80 Mental Health Jobs Face The Axe

NHS bosses at East Lancashire’s mental health hospital Calderstones have announced 80 posts are to be axed and two wards closed. The hospital, based in Mitton Road, near Whalley, takes in patients with learning difficulties, sometimes referred to the facility by courts. Now the Calderstones NHS Trust has revealed two wards are planned for closure, the first in October with a second pencilled in for spring 2007. Each closure will result in the loss of about 15 beds.

The closures are to take place because the trust claims care facilities in the community are now more effective, and patients can be released earlier than in previous years, to home care facilities. As a result, not as many beds are required.

Over the next 12 months, there will also be a reduction of 80 posts within the trust, from the 1,300 employed. No redundancies are planned, and all affected staff will be given the opportunity to take employment elsewhere in the trust.

Russ Pearce, chief executive of the trust, said: “Previously we had a number of people who were ready to go but had nowhere to go. As a unit we only provide a service for people with a learning disabililty. So it’s people that have been receiving care here with a learning disability who have got to the end of that treatment.”

Currently the trust is working on a new £14.2million medium secure unit with 36 beds, which is due to be completed by 2008.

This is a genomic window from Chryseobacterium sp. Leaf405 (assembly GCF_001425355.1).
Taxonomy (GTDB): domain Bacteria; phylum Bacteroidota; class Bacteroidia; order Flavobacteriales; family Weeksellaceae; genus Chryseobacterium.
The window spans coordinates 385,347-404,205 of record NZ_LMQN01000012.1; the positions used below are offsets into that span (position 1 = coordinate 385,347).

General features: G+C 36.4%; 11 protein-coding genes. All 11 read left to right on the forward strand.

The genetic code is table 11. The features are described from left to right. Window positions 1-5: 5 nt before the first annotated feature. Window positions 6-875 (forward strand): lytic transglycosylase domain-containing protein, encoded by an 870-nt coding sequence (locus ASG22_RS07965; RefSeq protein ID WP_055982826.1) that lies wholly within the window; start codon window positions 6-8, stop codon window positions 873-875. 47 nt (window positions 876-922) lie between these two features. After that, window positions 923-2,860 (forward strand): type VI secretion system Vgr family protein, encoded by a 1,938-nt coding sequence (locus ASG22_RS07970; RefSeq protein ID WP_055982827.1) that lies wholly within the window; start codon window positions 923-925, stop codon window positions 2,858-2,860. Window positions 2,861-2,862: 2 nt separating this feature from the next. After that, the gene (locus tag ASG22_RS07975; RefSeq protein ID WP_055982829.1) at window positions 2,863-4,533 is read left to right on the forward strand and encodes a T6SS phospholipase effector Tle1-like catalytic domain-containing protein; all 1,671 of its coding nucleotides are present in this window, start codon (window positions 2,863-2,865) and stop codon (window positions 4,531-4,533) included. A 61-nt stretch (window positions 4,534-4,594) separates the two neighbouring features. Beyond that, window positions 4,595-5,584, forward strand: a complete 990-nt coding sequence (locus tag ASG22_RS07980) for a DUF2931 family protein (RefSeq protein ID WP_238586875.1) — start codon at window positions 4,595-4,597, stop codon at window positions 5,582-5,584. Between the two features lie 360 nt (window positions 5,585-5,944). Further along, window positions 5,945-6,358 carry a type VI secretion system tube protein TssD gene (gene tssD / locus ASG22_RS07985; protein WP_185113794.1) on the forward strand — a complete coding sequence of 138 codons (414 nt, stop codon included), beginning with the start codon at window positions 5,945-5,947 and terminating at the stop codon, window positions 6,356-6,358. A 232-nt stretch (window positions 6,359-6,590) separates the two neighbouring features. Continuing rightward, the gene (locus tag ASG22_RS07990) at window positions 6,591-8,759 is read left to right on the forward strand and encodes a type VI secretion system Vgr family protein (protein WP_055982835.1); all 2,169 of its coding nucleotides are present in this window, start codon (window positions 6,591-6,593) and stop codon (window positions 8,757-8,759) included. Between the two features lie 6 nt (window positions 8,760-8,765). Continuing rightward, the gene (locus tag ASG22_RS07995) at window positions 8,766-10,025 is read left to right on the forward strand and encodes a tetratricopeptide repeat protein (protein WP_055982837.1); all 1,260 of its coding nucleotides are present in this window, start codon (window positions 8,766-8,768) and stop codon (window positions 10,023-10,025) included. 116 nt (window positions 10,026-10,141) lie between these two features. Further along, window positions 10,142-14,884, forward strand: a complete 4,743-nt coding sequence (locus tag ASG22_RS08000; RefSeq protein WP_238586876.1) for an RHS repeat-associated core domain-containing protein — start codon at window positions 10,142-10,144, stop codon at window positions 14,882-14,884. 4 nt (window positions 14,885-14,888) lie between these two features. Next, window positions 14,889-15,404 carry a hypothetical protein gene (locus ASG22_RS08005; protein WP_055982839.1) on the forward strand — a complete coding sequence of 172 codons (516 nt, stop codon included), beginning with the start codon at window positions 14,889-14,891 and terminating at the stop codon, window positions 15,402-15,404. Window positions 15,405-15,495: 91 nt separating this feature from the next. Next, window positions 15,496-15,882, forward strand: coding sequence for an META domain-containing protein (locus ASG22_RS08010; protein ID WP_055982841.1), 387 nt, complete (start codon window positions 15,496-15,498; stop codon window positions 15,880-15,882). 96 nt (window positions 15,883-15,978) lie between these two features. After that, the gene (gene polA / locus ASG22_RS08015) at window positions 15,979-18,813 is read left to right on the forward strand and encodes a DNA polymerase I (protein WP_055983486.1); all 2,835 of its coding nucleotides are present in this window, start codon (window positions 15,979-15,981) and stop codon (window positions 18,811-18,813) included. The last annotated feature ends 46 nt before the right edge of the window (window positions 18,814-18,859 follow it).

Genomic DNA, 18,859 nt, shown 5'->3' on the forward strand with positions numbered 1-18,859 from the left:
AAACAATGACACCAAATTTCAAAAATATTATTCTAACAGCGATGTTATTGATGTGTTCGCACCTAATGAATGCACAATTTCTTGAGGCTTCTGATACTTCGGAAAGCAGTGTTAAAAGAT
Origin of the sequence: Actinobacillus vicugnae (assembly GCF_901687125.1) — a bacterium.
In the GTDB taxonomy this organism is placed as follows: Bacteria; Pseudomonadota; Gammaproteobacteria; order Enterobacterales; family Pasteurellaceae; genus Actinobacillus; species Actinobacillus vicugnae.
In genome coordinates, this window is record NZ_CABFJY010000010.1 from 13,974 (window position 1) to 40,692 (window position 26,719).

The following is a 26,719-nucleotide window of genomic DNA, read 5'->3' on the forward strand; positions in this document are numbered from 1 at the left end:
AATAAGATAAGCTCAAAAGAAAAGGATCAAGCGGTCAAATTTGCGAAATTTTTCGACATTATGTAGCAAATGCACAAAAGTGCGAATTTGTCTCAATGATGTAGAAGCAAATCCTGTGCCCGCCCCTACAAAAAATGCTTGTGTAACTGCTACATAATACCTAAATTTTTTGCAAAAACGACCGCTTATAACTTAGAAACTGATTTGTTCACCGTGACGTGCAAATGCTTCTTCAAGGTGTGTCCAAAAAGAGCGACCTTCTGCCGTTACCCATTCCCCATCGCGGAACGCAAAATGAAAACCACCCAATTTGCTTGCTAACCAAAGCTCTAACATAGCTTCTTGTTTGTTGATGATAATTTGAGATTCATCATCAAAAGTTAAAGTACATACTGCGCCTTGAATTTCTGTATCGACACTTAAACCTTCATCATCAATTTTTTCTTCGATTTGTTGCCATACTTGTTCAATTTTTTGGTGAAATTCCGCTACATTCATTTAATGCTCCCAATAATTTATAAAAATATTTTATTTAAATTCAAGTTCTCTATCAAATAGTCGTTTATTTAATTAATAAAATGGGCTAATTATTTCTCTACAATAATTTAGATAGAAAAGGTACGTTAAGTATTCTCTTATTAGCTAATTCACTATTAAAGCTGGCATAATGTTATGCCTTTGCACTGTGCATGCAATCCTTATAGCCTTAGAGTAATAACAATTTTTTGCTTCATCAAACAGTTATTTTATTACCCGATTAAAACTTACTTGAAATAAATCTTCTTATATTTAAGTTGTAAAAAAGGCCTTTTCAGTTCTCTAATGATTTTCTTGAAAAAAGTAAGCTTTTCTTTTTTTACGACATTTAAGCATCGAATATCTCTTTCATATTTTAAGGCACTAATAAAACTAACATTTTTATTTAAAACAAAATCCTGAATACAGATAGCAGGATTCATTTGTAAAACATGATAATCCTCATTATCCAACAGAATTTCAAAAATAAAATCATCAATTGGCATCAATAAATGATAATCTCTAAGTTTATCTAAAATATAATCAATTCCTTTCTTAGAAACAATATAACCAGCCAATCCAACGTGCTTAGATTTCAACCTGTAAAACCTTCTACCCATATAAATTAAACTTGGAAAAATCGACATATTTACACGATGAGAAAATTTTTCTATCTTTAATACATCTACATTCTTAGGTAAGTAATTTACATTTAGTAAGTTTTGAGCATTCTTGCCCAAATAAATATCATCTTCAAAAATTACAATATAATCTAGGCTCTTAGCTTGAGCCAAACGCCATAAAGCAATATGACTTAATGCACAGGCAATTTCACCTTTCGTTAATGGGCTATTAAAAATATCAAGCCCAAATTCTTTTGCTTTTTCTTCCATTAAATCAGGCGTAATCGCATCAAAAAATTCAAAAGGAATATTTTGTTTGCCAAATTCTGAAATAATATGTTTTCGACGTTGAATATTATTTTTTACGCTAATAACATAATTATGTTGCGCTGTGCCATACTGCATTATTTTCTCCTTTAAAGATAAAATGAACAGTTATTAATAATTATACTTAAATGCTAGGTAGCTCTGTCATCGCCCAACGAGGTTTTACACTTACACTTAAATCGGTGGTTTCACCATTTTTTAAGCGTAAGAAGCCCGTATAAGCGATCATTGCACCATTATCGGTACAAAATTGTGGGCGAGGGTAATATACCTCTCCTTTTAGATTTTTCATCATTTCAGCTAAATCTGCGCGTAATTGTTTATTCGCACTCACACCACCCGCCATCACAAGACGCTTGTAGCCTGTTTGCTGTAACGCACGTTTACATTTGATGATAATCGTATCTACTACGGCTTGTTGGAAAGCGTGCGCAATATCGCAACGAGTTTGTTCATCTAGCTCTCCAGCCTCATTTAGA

As a result of the development, Mr Pearce said the two affected wards would have been closed prior to the opening of the unit anyway.

Mr Pearce added: “As local communities become more effective in delivering services there has been a decline in the demand for hospital beds. It must be stressed that investment in the long term future of services at Calderstones continues with the £14.4 million replacement medium secure unit which opens in 2007 and will provide state-of-the-art facilities for our clients.

“Calderstones remains the largest specialist provider of NHS care for people with forensic learning disabilities and the extremes of challenging behaviour in the region and the trust continues to work in partnership with health and social services to develop further care facilities in the community throughout the North West.”

Nobody from Unison, the trade union which represents staff working at Calderstones, was available to comment, but the union confirmed it was aware of the plans and would be meeting with staff.